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‘I knew that I had fallen in love with Lolita forever…’

“It was love at first sight, at last sight, at ever and ever sight.” So writes Vladimir Nabokov in Lolita, his classic tale of obsessive, all-consuming, and—let’s just say it—extremely inappropriate and highly illegal love. Pentagram’s Michael Bierut is one of 60 designers invited to create conceptual covers for the book for an upcoming collection, Lolita: Story of a Cover Girl. Edited by John Bertram and Yuri Leving, the book looks at the many graphic representations for Lolita since its publication in 1955, and was inspired by Dieter E. Zimmer’s exhaustive online archive of Lolita covers, as well as a 2009 cover contest held by Bertram’s blog, Venus Febriculosa.

Bierut’s cover cuts the book’s title from a copy of the Mann Act, or White Slave Traffic Act, the 1910 law prohibiting the interstate transportation of women and girls for “immoral purposes.” The law is mentioned in the book when Humbert Humbert takes 13-year-old Lolita on a multi-state road trip. Bierut hand-lettered and cut the cover himself, the jaunty lettering emerging from the darker implications of Nabokov’s story.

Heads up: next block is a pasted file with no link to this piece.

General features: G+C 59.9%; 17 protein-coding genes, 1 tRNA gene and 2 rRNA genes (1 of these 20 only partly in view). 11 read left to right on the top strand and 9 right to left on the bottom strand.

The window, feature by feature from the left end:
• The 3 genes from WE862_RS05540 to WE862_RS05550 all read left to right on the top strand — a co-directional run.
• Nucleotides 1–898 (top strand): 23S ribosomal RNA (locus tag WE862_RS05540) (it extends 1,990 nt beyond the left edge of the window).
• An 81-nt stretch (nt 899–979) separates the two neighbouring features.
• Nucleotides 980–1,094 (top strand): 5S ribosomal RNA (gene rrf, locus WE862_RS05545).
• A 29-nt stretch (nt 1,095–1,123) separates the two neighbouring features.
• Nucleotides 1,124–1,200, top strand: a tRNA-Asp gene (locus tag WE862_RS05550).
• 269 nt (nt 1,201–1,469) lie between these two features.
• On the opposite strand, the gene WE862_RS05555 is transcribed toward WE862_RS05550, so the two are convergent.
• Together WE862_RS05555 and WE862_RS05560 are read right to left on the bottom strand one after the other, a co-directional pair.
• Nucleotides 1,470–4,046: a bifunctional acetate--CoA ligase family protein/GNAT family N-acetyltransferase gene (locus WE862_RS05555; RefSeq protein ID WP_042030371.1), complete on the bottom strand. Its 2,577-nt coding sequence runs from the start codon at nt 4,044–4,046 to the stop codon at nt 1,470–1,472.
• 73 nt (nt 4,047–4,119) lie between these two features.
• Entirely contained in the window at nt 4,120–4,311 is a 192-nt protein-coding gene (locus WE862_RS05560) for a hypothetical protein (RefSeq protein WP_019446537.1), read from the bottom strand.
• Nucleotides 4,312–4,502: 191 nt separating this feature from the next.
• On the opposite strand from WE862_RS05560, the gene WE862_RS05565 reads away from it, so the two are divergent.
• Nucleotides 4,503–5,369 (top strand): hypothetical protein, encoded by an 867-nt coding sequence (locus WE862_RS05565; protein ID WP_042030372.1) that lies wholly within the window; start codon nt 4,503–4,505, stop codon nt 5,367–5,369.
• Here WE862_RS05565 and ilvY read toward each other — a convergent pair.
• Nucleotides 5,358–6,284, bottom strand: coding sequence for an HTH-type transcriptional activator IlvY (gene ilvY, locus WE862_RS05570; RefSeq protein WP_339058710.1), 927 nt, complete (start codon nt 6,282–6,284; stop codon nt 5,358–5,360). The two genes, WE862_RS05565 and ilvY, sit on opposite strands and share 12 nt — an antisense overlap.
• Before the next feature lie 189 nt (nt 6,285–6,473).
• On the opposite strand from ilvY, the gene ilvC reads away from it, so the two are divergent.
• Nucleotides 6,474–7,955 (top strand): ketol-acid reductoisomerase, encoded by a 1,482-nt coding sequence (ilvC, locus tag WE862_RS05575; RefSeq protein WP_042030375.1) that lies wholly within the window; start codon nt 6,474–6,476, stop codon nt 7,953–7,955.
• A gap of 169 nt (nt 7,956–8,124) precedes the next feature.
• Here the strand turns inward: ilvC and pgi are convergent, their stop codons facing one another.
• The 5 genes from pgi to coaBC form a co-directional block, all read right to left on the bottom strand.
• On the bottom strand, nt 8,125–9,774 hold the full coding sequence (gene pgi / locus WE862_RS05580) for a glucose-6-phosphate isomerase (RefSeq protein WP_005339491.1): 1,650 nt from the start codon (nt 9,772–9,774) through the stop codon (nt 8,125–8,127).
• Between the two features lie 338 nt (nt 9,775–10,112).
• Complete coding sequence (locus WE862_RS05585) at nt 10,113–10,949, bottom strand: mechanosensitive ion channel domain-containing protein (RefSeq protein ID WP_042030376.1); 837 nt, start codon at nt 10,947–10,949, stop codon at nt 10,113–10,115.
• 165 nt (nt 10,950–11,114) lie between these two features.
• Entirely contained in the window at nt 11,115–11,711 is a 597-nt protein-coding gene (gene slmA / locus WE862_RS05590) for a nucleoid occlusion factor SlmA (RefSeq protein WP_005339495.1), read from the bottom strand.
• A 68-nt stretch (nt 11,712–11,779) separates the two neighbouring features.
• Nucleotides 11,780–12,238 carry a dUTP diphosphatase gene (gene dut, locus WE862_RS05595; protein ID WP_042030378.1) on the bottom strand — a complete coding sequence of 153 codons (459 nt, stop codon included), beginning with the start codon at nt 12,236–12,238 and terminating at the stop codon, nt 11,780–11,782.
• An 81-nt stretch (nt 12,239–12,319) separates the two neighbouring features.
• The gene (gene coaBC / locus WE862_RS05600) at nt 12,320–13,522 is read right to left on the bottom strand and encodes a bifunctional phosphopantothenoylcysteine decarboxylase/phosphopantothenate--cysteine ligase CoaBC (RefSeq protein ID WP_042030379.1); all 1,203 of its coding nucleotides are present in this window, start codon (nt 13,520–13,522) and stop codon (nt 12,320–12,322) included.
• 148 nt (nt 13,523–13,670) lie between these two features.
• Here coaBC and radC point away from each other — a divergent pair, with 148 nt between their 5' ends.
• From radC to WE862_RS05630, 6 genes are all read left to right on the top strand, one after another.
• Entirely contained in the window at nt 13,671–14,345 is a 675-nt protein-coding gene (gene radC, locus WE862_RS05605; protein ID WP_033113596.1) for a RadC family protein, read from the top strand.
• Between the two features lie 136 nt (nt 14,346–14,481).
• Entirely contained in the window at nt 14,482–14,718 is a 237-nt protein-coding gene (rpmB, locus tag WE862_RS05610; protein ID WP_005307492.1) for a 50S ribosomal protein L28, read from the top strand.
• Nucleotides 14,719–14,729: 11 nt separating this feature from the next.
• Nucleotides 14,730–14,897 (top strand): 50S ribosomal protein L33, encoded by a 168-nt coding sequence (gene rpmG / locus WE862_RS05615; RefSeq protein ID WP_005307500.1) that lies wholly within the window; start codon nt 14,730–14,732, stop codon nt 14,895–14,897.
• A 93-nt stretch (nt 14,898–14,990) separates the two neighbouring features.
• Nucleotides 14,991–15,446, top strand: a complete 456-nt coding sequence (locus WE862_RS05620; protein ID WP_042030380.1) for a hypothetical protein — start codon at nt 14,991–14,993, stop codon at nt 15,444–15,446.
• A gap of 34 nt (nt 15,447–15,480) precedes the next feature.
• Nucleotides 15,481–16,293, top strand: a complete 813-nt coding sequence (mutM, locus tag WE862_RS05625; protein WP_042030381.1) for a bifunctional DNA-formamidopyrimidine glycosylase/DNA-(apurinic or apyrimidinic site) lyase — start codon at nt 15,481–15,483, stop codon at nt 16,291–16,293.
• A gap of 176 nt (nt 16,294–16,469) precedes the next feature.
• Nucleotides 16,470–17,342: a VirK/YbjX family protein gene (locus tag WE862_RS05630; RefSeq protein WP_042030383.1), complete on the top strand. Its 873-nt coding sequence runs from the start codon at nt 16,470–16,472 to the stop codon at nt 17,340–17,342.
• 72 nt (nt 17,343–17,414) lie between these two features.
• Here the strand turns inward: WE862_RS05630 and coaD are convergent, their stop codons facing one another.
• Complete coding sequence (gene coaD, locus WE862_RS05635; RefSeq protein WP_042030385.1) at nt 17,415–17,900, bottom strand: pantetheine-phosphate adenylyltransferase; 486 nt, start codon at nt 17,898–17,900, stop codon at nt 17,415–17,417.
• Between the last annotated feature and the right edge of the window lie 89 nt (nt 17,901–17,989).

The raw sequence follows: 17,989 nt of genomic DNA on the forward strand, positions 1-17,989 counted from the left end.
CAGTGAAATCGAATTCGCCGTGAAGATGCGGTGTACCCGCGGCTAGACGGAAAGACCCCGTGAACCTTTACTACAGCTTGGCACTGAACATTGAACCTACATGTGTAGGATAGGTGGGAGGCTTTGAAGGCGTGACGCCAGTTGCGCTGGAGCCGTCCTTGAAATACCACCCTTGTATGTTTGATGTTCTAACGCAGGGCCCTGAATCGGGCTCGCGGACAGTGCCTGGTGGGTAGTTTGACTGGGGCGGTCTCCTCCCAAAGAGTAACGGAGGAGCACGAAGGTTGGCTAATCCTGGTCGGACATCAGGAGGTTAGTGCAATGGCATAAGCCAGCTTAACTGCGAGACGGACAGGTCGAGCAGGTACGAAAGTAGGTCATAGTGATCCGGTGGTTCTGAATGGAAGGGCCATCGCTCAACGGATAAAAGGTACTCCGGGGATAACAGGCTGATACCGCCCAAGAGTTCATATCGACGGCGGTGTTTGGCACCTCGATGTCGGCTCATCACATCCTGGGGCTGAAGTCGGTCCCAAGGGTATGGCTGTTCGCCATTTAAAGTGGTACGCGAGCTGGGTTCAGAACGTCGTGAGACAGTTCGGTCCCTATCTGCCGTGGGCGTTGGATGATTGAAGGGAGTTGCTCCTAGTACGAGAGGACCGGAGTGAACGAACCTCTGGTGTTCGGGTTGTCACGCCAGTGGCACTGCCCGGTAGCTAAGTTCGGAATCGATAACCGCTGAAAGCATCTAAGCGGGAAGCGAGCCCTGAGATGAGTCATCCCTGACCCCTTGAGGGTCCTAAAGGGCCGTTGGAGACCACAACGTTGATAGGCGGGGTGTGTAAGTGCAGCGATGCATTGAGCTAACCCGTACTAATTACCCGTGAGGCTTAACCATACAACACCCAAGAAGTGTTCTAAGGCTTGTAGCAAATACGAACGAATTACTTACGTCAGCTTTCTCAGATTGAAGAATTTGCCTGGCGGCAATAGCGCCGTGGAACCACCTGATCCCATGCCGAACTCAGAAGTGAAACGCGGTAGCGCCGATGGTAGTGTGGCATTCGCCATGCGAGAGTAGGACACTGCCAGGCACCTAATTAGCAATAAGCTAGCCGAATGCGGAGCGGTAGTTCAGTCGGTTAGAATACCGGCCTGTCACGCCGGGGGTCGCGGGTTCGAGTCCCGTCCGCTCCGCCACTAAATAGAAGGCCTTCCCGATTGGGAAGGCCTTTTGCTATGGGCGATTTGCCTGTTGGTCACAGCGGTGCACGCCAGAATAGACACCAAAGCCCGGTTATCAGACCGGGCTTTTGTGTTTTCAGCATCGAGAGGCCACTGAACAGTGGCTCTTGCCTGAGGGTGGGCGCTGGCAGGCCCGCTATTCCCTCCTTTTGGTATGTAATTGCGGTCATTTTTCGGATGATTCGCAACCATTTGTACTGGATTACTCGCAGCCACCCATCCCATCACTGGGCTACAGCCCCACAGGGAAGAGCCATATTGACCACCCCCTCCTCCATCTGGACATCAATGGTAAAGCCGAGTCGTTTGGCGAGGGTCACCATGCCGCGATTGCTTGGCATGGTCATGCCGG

Pentagram’s Paula Scher has also contributed a Lolita design for the book, to be revealed in the coming months, and several of the other designer submissions can be seen in a recent feature on Print’s Imprint blog. Lolita: Story of a Cover Girl will be published this August by Print Books.

Project Team: Michael Bierut, partner-in-charge and designer; Aron Fay, designer; Julia Lindpaintner, researcher.